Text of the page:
If I did not move at all, there seemed to be no pain in my ankle. No message from the staff. There were 7 patients in the hallway, two on my side of the hallway, two rooms opposite me with curtains drawn, and two further down the hall with one at right angle on the other hallway. The two separated rooms had curtains and the lights could be switched off at night. That was obviously a plus sign. The second room seemed to be in quarantine. Many people visited the room and they always put on another gown and wore masks and gloves when they went into the room.
Further down the hall, there was a room where all the doctors congregated. I noticed a very good looking Middle East lady doctor with a scarf tied around her head. She walked extremely tall and straight with an expressionless look on her lovely face. She was in and out of the room. Only in Canada would an apparently Muslim lady doctor be working in a Canadian Jewish Hospital! I wondered if she knew how lucky she was!
Not much change, still sleeping in the hallway. I was quite resigned to the situation. If there was no room in the hospital, I could not be placed! I had to be thankful at least the hospital was looking after me. Another sleepless night!
I was taken to a bay reserved for people in transition on the opposite side of the hallway. There were two spotlights on the ceiling. At least, there were drapes and I pulled them together though it was morning. On the 3rd day, I was told that I would be transferred to rehab hospital. I had to recap all the info and was informed that there were three possible rehab centres, which were Grace, Bridgepoint and Providence Rehab centres. I was aware of them because two of my sisters preceded me by going to Bridgepoint and Providence, which was miles away from home. At least, I did not have to spend more nights in the hallway with the brilliant lights shining down throughout day and night. It was discomforting, to say the least.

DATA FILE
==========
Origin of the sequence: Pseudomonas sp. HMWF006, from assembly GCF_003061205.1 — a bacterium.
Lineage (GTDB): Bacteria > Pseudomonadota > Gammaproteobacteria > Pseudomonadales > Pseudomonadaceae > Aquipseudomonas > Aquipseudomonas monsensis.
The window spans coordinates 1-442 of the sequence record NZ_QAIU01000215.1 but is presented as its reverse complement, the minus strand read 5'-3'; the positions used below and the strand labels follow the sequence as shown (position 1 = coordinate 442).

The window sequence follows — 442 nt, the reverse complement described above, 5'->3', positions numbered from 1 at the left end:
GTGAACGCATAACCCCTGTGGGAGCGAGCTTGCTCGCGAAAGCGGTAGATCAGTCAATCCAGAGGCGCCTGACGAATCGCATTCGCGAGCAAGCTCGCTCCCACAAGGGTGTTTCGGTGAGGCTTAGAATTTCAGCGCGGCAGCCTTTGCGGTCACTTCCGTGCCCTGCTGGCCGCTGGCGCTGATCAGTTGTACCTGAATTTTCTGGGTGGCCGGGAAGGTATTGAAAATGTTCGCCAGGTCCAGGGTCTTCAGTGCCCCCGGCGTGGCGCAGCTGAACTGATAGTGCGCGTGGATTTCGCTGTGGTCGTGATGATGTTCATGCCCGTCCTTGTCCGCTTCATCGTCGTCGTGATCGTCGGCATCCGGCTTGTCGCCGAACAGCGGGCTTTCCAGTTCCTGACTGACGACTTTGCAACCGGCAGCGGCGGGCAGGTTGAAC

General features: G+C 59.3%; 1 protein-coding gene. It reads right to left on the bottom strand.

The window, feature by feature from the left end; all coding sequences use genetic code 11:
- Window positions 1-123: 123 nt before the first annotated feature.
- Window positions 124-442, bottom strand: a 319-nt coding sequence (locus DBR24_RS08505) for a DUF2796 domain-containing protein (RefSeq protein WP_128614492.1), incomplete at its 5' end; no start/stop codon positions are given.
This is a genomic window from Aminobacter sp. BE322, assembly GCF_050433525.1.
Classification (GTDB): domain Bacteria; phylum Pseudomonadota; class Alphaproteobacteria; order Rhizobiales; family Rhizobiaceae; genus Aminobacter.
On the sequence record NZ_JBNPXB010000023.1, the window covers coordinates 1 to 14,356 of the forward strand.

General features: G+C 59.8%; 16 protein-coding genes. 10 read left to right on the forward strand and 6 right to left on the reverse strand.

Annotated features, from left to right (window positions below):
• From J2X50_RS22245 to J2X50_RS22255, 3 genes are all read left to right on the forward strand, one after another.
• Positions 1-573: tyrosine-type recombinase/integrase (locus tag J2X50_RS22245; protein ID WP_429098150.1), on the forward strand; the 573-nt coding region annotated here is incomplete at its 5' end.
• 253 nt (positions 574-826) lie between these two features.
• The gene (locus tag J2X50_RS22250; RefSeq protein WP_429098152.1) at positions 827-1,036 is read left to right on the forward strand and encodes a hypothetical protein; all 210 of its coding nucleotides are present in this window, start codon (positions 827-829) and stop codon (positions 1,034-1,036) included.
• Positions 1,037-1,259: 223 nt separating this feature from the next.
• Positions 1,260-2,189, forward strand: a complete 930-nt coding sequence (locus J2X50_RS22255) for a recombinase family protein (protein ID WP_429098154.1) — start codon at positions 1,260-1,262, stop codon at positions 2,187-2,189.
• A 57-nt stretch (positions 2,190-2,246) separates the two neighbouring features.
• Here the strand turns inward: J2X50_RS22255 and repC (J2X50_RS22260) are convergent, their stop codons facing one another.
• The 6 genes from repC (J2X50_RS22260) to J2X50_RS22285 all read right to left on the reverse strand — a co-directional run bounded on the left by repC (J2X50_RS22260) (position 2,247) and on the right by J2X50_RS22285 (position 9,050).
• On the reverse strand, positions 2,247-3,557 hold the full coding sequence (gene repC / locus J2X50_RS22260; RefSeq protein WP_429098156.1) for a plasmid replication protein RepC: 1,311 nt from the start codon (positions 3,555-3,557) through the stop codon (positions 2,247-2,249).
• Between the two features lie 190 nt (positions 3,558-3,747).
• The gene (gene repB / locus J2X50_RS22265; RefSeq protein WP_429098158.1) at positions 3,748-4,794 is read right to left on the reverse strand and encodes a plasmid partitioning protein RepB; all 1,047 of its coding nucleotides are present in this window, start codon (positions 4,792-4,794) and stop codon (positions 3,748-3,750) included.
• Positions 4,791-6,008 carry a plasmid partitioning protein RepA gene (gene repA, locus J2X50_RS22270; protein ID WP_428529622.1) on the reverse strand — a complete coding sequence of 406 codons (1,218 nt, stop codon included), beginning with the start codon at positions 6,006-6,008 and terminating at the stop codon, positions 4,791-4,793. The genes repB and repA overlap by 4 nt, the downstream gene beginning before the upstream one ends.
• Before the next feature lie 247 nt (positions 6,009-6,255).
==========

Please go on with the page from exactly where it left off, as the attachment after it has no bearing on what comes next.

At long last, I was to be given a hospital bed for the night. Praise the Lord. From my new position in the hallway, I could look into a section of the examining room. I saw a section of new patients being examined by the emergency doctor. All were attended to and discharged. A good looking blonde lady had her arm on a sling and another man was given one crutch and discharged. They were lucky for their injuries were not so severe and discharged promptly.
The social worker (Tania Pape), two young ladies from the physio department (Jane Lee, physiotherapist) and Seema Zerafa (Occupational Therapist) showed me gadgets I would need to have in the bathroom. The resident doctor was very thorough with her questions. She even tested my hearing and finally the young friendly pharmacist appeared. Both the resident doctor and the pharmacist came twice to question me. I was quite impressed with the resident doctor and the young pharmacist. They made sure that they had the correct information about the patient. I was not just passed over. Only after probing me further, was I was registered as a patient at Mt. Sinai Hospital.
After I had my dinner at 6:00 pm. I was tranferred to the 17th floor of the hospital. It was a great relief to me that I would not have to stay another night on the gurney in the hallway. I was hoping for a good night rest in the new quarters. Mount Sinai Hospital has 18 floors. On arrival at my bed for the 3rd night, I was greeted by two nurses and the nurse receptionist. I was so happy that I remarked to the nurses that I nearly made it to the penthouse in the hospital. My status at the hospital was elevated from being a patient on a gurney to a patient in the floor beneath the pent house of the hospital..
My roommate was a local born Chinese Canadian from Mississauga. Her family had a business dealing with art advertisement. She was a mother of two young boys and had no religious connections and I introduced Jesus Christ to her and told her of our church which had its origin in China before the Communists took over. According to the Enclopedia Britainnica (1973), the church was the third largest Christian church in China now reported to be 2-3 million members. After the communists took over, communication was lost.
I had thought that I would be able to sleep well in a bed but unfortunately the experience of sleeping in the hallway had left it toll. However, I was able to sleep longer than 3 hours the past 2 days. At least, the bed was comfortable and there were no lights shining on me throughout the night. I was content with that.
Two nurses helped me during the night and one was a RN. We had a good chat and I gave them my hubpages website.
4TH DAY AT MOUNT SINAI HOSPITAL
I took my breakfast at 8:00 am and after 9:00 I said goodbye to my room in Mount Sinai Hospital. Just one more floor up to the 18th floor and I could say, I stayed at the penthouse. What a shame! So close and yet so far from the proverbal penthouse. I have to be content for reaching near the very top floor. Patients have no choice of their floors!
I was transferred by ambulance to Bridgepoint Rehab Hospital in about half an hour later.
My ordeal of the last few nights was over and now I am looking forward to the mending process of rest and physiotherapy. Praise and thank God that I am living in Canada.
Emergency at Mount Sinai Hospital
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© 2011 einron